Carl Tyler Sprague was born on May 10, 1895 on his grandfather's farm near the town of Manvel, Texas in northern Brazoria County near Houston. William T. Sprague Sr. was a native of Massachusetts and a Union Army veteran who struck out for the west in the years after the Civil War. Sprague's father, William Jr., was born in Illinois and moved, with William Sr. to Iowa where he met Carl's mother Libby. The family was in Kansas in 1878 where a sister to William Jr., Irena Maud, was born. By the early 1890s the family was in Texas.

Indications are that William Sr. and his son were farming and raising cattle on land purchased from the Atchison, Topeka and Santa Fe Railroad which had acquired the Gulf Colorado and Santa Fe headquartered in Galveston, Texas, in 1886. According to the 1900 U.S. Census, the family was living in that area, about 37 miles northwest of Galveston. In the previously mentioned John I. White interview, Sprague said that his father's cattle business had been wiped out in the freeze of 1894 forcing William Jr. to work as a cowboy as far away as San Angelo, Texas in order to recoup his losses. Meanwhile the family remained in Manvel, living on William Sr.'s farm.

The 1900 Census also shows that five-year old Carl had an uncle married to his Aunt Irena by the name of Joseph Elijah Booth(e). Booth listed his occupation as stock raiser and it appears likely that he too was gone on a cattle drive when the census taker recorded the family's information. Only Booth's name, marital status and occupation appear on the record for that year. But he is an important part of the story for when young Carl T. Sprague was old enough to work on the trail drives it was from 'Uncle Lige' Booth that he learned the cowboy songs and poems handed down from men many of whom had been there when they were first sung.

"My uncles and I used to sit around the fire at night and sing their very same songs that cowboys sang many years before. I used to go on cattle drives with them and we'd make camp right there on the open prairie where there wasn't anything but cattle, horses, and stars," Sprague told White. Booth, who died in 1953, is buried in the Manvel, Texas city cemetery with the tombstone inscription, 'Gone but not forgotten'.

Sprague arrived in College Station in 1913 to study agriculture at Texas A&M. The school had been founded in 1878 as a land grant institution, and for Sprague, the son and grandson of ranchers and the nephew of a stock raiser, it was a natural choice. Any evidence that he sang cowboy songs for the entertainment of others prior to his enrollment in college has not surfaced. However as was the case in his later years he probably sang in church and other group gatherings. He seems to have languished in the academic field, having only attained the status of sophomore by 1917.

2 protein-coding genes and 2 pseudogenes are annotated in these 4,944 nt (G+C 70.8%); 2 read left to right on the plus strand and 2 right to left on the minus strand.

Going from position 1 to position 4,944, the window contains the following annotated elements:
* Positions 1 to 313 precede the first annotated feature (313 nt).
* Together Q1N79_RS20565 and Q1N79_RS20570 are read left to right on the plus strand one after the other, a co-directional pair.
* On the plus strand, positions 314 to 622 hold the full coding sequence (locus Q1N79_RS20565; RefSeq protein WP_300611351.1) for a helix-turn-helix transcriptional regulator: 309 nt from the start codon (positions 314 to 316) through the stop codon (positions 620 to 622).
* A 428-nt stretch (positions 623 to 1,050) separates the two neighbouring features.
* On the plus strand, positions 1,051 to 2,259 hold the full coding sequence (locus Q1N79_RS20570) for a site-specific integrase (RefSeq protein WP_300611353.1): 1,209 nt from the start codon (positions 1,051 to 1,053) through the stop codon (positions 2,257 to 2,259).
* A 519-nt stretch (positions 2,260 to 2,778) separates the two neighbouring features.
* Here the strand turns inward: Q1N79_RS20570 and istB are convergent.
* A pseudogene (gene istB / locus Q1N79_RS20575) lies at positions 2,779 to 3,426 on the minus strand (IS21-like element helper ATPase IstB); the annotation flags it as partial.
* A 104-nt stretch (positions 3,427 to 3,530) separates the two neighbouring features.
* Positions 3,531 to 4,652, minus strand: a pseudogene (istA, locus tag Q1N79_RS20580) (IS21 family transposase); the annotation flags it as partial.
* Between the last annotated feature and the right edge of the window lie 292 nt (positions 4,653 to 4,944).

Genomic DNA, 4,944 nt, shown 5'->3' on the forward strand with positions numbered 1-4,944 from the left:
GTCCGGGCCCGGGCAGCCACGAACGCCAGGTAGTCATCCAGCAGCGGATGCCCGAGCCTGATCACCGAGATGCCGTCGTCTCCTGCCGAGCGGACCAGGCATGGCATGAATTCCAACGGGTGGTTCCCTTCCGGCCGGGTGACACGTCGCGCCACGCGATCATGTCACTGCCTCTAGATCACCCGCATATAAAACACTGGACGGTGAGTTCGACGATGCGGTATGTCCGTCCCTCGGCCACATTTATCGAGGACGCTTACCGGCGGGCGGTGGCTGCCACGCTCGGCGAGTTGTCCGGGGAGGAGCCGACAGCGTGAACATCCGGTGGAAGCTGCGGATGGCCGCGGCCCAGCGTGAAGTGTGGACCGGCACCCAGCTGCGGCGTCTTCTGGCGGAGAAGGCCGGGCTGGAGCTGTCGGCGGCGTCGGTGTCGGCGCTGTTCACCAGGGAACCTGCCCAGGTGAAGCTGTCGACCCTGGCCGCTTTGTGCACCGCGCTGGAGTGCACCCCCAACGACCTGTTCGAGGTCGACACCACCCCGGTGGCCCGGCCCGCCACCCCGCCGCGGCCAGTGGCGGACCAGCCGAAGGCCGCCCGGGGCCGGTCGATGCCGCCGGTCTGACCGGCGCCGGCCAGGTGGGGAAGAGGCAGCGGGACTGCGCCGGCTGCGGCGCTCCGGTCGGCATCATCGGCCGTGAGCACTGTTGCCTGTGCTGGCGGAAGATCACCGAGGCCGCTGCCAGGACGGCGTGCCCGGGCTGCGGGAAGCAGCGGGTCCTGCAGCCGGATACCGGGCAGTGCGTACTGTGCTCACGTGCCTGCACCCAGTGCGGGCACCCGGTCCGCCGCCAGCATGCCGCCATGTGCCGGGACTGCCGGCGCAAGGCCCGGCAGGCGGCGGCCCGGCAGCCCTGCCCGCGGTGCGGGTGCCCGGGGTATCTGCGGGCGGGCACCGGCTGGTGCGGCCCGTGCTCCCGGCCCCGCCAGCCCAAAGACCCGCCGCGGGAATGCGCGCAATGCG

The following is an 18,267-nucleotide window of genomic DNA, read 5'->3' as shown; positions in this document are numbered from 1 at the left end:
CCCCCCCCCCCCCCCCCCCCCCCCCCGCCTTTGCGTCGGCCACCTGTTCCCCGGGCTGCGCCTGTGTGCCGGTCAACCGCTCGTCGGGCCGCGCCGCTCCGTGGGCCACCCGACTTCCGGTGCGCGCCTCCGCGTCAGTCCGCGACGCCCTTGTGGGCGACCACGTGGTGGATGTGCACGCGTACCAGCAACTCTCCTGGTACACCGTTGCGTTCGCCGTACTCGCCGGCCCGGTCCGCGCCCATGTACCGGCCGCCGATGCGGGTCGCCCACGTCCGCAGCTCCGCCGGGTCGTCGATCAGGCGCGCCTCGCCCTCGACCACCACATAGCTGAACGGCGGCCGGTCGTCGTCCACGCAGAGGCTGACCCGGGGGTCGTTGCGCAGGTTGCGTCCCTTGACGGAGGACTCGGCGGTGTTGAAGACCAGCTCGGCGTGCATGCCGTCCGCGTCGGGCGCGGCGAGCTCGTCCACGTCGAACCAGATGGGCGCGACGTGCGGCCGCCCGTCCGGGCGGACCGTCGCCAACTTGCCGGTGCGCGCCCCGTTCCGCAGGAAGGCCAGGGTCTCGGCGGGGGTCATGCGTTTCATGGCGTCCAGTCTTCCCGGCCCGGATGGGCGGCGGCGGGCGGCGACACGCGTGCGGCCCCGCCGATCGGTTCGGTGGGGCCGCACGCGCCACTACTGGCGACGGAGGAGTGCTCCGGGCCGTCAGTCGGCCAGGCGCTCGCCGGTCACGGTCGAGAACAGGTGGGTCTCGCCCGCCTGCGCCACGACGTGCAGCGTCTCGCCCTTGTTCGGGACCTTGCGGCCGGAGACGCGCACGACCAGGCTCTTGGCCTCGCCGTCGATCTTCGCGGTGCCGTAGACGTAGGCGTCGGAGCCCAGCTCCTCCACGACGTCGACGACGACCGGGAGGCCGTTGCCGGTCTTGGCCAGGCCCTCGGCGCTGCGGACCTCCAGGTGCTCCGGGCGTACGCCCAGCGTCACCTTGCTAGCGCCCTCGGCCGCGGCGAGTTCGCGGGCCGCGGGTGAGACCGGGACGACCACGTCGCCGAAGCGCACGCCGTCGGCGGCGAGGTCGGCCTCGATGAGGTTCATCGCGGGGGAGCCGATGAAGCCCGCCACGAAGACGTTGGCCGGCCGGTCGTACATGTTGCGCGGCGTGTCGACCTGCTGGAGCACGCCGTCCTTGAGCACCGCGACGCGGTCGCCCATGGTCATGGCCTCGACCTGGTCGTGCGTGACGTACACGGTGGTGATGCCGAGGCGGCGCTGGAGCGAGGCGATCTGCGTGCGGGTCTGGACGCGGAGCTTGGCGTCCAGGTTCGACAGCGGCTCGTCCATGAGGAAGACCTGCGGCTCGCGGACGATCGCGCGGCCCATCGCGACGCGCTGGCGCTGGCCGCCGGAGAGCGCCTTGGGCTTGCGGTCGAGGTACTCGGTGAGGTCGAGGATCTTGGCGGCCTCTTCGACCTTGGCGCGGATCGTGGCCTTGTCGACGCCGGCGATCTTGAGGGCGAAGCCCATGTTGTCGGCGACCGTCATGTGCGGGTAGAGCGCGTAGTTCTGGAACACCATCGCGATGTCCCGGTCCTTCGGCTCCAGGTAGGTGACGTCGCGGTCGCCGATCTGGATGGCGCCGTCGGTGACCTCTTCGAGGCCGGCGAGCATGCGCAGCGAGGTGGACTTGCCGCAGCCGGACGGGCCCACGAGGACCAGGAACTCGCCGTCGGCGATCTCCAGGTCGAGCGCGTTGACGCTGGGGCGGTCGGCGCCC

He hit his stride after a two year hitch in the U. S. Army Signal Corps during the First World War. Returning to Texas A&M in 1920, he graduated in the Class of 1922 with a degree in animal husbandry. During this period he was a left-handed pitcher for the baseball team and became a trainer for the football team. He was offered the trainer's position on a full-time basis upon graduation by the legendary Texas A&M and later University of Texas football coach, D. X. Bible. It was this latter assignment that earned him the sobriquet 'Doc' by which he would be known in the College Station and Bryan communities for the remainder of his life.

Sprague's interest in recording came about as a result of his hearing another Texas singer, Vernon Dalhart. Dalhart (real name, Marion Try Slaughter II) who had recorded for numerous labels, singing pop, novelty and Al Jolsonesque tunes, decided to give mountain music a try. Victor consented to record Dalhart singing The Wreck Of The Old 97 and asked him to pick a song for the B side. The song Dalhart chose was The Prisoner's Song and it was a major hit.

What sets Sprague apart from other cowboy singers of the day is that he had lived the part and dressed the part. The wearing of western apparel, especially a cowboy hat, in his publicity photographs and public appearances was the first widespread use of the cowboy image coupled with a singing performer. The image stuck and by the mid 1930s with the emergence of singing cowboys in the western movies it was firmly planted in American culture. Many hillbilly, bluegrass and country performers became 'hat acts' and dressed in cowboy attire. Though Sprague's career was brief he was the first to use the image to market his recordings...